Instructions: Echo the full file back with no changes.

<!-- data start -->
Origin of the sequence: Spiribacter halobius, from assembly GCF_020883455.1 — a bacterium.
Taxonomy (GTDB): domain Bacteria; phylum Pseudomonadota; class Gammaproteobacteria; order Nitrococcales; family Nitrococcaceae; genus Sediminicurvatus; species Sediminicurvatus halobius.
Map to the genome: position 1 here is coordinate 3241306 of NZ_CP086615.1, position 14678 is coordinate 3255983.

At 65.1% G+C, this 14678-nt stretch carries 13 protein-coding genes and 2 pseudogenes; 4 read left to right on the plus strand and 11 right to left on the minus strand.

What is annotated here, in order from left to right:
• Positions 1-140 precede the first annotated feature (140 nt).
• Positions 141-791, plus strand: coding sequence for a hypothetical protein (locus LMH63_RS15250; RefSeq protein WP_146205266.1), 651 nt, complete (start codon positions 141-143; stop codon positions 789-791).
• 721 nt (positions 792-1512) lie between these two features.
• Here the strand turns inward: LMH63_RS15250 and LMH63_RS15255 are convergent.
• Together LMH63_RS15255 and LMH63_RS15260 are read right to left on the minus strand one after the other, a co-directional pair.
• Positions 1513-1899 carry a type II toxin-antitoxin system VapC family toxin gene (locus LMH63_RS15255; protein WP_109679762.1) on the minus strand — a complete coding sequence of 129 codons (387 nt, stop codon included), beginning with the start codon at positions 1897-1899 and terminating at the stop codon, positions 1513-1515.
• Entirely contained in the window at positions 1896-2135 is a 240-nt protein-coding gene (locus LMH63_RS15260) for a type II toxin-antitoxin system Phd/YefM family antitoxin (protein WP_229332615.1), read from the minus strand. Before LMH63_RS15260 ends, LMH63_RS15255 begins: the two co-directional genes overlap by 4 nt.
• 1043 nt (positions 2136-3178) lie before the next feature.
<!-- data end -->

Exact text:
Origin of the sequence: Spiribacter halobius, from assembly GCF_020883455.1 — a bacterium.
Taxonomy (GTDB): domain Bacteria; phylum Pseudomonadota; class Gammaproteobacteria; order Nitrococcales; family Nitrococcaceae; genus Sediminicurvatus; species Sediminicurvatus halobius.
Map to the genome: position 1 here is coordinate 3241306 of NZ_CP086615.1, position 14678 is coordinate 3255983.

At 65.1% G+C, this 14678-nt stretch carries 13 protein-coding genes and 2 pseudogenes; 4 read left to right on the plus strand and 11 right to left on the minus strand.

What is annotated here, in order from left to right:
• Positions 1-140 precede the first annotated feature (140 nt).
• Positions 141-791, plus strand: coding sequence for a hypothetical protein (locus LMH63_RS15250; RefSeq protein WP_146205266.1), 651 nt, complete (start codon positions 141-143; stop codon positions 789-791).
• 721 nt (positions 792-1512) lie between these two features.
• Here the strand turns inward: LMH63_RS15250 and LMH63_RS15255 are convergent.
• Together LMH63_RS15255 and LMH63_RS15260 are read right to left on the minus strand one after the other, a co-directional pair.
• Positions 1513-1899 carry a type II toxin-antitoxin system VapC family toxin gene (locus LMH63_RS15255; protein WP_109679762.1) on the minus strand — a complete coding sequence of 129 codons (387 nt, stop codon included), beginning with the start codon at positions 1897-1899 and terminating at the stop codon, positions 1513-1515.
• Entirely contained in the window at positions 1896-2135 is a 240-nt protein-coding gene (locus LMH63_RS15260) for a type II toxin-antitoxin system Phd/YefM family antitoxin (protein WP_229332615.1), read from the minus strand. Before LMH63_RS15260 ends, LMH63_RS15255 begins: the two co-directional genes overlap by 4 nt.
• 1043 nt (positions 2136-3178) lie before the next feature.